Title: Magical Community Skeptical of Alleged Former Wiccan
Priest Turned Christian
From: AMER Intelligence
The Official Journal of the Alliance for Magical and Earth
Religions, Volume 1, Number 1.
copyright 1991 by AMER and the respective authors. All rights
reserved. (Permission to reprint has been granted by AMER.)
AMER, Circle Network, and the Coalition for Religious Freedom
worked together successfully this spring to help a Georgia pagan
being denied her First Amendment rights by a technical college.
"Raven", a Unitarian Universalist Pagan and an honor student, was
the victim of serious religious discrimination at the technical
Although Christian Bible study groups were allowed to meet openly
in campus buildings, Raven was not allowed to speak about her
religion to her fellow students, even informally. She was told
not to keep religious objects or an altar in her room, and was
subjected to a number of unpleasant interviews with one of the
college's Deans, who screamed repeated accusations that her group
had been involved in animal sacrifices and bizarre rituals in the
Raven is Priestess of a small neo-pagan church, and had four
pupils on campus at the time of the incidents.
Although Raven held her classes off-campus and had not been
recruiting members among the largely Baptist student body, the
Dean accused her of "proselytizing", and issued a memo forbidding
proselytization on campus by "non-denominational groups", and
forbidding students establishing "worship altars" in dorm rooms.
When Roman Catholic students complained about the altar policy,
they were told that they were free to have religious objects,
since they were not followers of "nondenominational religious
Raven was also the victim of malicious gossip by her fellow
students. When one of her students suffered from a severe
allergy attack, the rumor mill turned it into a case of demonic
Another favorite story claimed that Raven and her students
paraded up and down dormitory hallways carrying live cats and
chanting, while wearing elaborate hairstyles and black outfits.
(This story was apparently taken at face value by at least one
campus official, who spent quite a bit of time questioning Raven
about the "rituals".)
At the height of campus hysteria, one of Raven's fellow students
walked up to her outside a class building and attempted to rip
the pentagram pendant from her neck. Fearing for her safety,
Raven's friends began to accompany her as guards whenever she
left her dorm room or classroom.
As a result of this hysterical dorm gossip and the Dean's
suspicions, Raven was awakened one night in mid-April by a campus
police officer demanding to "know who else was in there with me,
and what type of Satanic rituals were being performed." He
demanded to search her room. He did not have a warrant, and,
after he found only a few candle holders, left to search the room
of one of Raven's students.
Raven complained about the search to the college's president, but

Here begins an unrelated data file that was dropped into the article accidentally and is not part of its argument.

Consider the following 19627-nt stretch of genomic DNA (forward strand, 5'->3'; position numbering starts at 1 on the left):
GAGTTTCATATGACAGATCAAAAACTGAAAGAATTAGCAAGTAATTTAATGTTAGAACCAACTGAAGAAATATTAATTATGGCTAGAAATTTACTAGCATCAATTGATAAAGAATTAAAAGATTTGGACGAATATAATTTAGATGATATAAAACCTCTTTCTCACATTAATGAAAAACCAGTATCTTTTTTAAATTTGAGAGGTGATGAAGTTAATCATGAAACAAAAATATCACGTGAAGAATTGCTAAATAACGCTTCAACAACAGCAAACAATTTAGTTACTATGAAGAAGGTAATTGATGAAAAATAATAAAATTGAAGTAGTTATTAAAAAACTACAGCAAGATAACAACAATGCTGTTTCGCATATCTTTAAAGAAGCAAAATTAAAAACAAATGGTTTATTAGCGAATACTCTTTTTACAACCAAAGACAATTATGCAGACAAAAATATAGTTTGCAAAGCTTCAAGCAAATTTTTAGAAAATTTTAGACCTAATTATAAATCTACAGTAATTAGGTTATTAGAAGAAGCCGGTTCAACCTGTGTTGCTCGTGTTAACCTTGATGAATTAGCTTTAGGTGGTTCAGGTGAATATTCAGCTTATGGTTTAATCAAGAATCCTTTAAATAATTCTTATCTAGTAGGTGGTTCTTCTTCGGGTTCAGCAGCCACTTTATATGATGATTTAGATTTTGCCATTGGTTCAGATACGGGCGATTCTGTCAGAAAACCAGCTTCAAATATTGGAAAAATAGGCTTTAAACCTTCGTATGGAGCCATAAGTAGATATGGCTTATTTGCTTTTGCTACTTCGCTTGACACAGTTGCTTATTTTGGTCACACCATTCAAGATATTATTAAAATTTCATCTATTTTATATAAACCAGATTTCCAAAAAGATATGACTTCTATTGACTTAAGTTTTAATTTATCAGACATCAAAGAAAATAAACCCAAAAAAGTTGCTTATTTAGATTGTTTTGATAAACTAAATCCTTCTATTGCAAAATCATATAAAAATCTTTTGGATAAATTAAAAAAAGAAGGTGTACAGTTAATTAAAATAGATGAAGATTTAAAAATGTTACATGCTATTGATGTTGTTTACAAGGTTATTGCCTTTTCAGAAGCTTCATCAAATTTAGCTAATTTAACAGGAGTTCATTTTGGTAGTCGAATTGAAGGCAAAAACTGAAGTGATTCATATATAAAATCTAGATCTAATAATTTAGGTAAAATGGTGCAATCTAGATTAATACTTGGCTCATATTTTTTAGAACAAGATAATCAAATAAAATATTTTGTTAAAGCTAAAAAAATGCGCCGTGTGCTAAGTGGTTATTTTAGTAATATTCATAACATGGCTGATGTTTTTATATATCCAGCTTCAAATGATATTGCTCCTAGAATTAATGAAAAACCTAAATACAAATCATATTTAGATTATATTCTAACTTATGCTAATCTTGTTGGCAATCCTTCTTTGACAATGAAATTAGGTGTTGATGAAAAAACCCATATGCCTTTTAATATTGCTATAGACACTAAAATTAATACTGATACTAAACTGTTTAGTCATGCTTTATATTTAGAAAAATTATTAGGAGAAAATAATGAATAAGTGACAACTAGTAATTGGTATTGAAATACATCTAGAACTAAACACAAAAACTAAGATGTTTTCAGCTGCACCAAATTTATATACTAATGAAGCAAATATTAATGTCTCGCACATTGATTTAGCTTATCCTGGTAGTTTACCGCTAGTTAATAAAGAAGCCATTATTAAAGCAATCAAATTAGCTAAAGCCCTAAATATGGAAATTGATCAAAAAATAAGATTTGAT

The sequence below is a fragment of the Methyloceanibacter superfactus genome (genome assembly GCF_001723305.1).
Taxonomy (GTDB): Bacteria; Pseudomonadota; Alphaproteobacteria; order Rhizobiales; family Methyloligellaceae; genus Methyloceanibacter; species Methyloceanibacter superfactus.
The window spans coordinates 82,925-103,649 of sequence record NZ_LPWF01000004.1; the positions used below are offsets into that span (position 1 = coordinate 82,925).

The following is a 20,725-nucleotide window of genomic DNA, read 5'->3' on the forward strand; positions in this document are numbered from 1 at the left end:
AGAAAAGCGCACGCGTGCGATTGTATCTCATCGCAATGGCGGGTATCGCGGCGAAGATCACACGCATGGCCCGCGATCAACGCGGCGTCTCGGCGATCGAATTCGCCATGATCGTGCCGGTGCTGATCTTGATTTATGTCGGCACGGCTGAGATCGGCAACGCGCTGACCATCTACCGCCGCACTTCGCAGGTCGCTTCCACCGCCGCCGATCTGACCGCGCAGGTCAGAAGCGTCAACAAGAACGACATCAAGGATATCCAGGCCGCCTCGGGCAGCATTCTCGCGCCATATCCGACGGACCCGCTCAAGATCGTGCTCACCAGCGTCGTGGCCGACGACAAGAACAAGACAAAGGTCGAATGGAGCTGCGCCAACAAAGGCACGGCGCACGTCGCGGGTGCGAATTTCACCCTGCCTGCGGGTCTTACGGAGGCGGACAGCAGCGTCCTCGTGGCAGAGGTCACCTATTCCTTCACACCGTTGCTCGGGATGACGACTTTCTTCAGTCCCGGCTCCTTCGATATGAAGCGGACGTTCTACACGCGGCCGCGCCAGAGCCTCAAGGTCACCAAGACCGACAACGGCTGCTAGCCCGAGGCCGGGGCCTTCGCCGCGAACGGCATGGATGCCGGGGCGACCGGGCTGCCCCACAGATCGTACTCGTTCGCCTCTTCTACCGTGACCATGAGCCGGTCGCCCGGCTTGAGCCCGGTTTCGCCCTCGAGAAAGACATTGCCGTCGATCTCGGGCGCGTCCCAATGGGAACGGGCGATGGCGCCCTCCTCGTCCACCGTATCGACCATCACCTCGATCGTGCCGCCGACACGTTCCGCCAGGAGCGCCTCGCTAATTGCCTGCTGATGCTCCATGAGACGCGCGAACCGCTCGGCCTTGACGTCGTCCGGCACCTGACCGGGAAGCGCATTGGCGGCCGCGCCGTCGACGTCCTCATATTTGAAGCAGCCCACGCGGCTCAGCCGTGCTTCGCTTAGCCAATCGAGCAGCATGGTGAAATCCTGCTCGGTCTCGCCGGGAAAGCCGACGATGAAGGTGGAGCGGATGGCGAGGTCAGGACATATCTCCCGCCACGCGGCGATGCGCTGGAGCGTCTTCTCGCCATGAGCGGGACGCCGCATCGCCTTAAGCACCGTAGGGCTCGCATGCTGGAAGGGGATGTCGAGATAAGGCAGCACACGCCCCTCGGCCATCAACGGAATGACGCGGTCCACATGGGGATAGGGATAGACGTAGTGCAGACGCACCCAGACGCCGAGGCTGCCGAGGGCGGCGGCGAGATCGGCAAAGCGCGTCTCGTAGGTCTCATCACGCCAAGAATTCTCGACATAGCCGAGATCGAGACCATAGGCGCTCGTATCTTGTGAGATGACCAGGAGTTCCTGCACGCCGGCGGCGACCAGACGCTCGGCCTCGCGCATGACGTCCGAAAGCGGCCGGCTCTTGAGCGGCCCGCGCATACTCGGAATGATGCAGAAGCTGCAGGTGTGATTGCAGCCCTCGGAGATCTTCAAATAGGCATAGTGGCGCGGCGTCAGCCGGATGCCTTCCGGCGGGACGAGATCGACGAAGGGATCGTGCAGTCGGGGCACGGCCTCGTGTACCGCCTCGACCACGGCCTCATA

was rewarded by more unpleasant interviews with the Dean.
At that point, Raven turned to Circle Sanctuary for help. After
talking to her, Selena Fox called Frank Medina, one of AMER's
members. Frank contacted former Board Secretary Jay Stewart, who
passed on the details to Board President Chris Carlisle.
Chris investigated the matter and wrote to the college's
president to point out that Raven's constitutional rights were
being abridged, and that the college, as a state institution must
surely be anxious to protect those rights.
Daniel Holdgriewe, Executive Director of the Coalition for
Religious Freedom, also wrote several letters to the college, and
made several phone calls to the Dean who had been dealing with
The Dean attempted to deny that the searches and memo were
directed at Raven, claiming that her room was searched only for
missing salt and pepper shakers and for possible fire hazards.
He also claimed the "proselytization" memo was aimed at a
Christian fundamentalist group which had been harassing students.
The Dean asked Mr. Holdgriewe to assure Raven that she could keep
religious objects, including an altar, in her dormitory room as
long as there were no health or fire hazards or "substances which
emit unpleasant odors".
In a personal interview, the Dean told Raven that he would no
longer prevent her from speaking about her religion on campus as
long as she did not do so in a classroom setting where "fellow
students might be upset."
After this interview, Raven called Chris Carlisle to thank her
for AMER's support and for the letters and comforting phone calls
she had received from our members. Raven does not wish to
subject her fellow students and the college to further
publicity,so she will not be filing a lawsuit. She has asked
that we not reveal her name or the name of the institution.
A final note: the federally required "affirmative action
statement" in the college's catalog states, "This institution
does not discriminate on the basis of race, color or national
origin (Title VI of the Civil Rights Act of 1964), sex (Title VI
of the Educational Amendments of 1972 and Carl Perkins Vocational
Educational Act of 1984), or handicap (Section 504 of the
Rehabilitation Act of 1973) in educational programs or activities
receiving federal financial assistance."
Nowhere does the catalog state that it does not discriminate on
the basis of creed or religion. Students beware, read your
college catalogs carefully, or you may suffer as Raven has!
/end of article/